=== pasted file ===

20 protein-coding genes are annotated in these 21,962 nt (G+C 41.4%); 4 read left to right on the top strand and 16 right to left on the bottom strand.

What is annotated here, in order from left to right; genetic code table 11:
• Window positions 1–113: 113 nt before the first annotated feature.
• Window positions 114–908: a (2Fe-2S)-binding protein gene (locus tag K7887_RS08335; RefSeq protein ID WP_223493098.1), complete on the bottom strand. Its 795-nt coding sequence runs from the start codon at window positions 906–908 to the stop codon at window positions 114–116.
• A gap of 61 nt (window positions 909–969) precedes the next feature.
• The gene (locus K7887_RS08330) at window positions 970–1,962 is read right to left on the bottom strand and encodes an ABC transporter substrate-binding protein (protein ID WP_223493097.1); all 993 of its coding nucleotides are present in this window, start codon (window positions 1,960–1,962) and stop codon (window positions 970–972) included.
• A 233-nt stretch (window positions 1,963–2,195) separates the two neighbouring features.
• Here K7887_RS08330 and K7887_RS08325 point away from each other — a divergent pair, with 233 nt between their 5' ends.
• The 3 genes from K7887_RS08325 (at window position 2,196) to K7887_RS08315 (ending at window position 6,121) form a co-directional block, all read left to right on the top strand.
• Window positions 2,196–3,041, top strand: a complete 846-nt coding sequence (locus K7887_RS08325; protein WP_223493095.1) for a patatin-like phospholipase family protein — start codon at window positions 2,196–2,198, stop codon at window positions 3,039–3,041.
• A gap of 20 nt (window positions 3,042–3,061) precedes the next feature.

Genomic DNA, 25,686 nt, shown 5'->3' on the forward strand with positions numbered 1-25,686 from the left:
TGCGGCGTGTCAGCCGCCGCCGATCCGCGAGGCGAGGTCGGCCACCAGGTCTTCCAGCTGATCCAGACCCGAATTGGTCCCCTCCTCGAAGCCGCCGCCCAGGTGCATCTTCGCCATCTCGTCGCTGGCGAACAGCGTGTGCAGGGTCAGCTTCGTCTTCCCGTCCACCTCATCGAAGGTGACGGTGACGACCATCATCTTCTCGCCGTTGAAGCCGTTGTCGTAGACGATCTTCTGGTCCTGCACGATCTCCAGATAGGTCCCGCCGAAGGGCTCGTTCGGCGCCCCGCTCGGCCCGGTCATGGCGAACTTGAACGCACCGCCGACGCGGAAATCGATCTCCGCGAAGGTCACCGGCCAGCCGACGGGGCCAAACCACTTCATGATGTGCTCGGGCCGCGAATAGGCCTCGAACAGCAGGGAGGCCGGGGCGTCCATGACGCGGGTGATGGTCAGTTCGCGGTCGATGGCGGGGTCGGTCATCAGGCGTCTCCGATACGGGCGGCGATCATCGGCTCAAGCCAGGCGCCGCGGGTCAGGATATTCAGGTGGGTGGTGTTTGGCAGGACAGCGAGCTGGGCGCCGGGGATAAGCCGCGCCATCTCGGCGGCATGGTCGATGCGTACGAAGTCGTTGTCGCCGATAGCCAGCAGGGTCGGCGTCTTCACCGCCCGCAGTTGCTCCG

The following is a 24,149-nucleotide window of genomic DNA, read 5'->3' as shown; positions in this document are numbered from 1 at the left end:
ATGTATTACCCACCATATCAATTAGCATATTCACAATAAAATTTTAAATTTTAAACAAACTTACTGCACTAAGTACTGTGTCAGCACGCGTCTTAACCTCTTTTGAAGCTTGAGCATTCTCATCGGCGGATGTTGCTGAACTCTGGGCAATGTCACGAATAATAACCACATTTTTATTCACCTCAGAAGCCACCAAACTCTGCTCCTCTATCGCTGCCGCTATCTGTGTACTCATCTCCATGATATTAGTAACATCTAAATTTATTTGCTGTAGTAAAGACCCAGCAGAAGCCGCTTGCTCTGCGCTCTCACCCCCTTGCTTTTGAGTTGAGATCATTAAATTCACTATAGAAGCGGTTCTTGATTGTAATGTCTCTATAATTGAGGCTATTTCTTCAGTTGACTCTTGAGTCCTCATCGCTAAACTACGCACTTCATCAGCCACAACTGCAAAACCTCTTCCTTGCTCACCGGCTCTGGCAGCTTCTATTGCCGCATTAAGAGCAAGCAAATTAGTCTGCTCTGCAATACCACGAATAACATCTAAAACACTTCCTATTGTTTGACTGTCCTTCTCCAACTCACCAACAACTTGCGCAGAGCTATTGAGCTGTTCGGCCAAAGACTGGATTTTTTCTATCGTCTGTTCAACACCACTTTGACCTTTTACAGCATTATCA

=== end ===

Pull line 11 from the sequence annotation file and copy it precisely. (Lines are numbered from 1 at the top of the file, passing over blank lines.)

• A gap of 20 nt (window positions 3,042–3,061) precedes the next feature.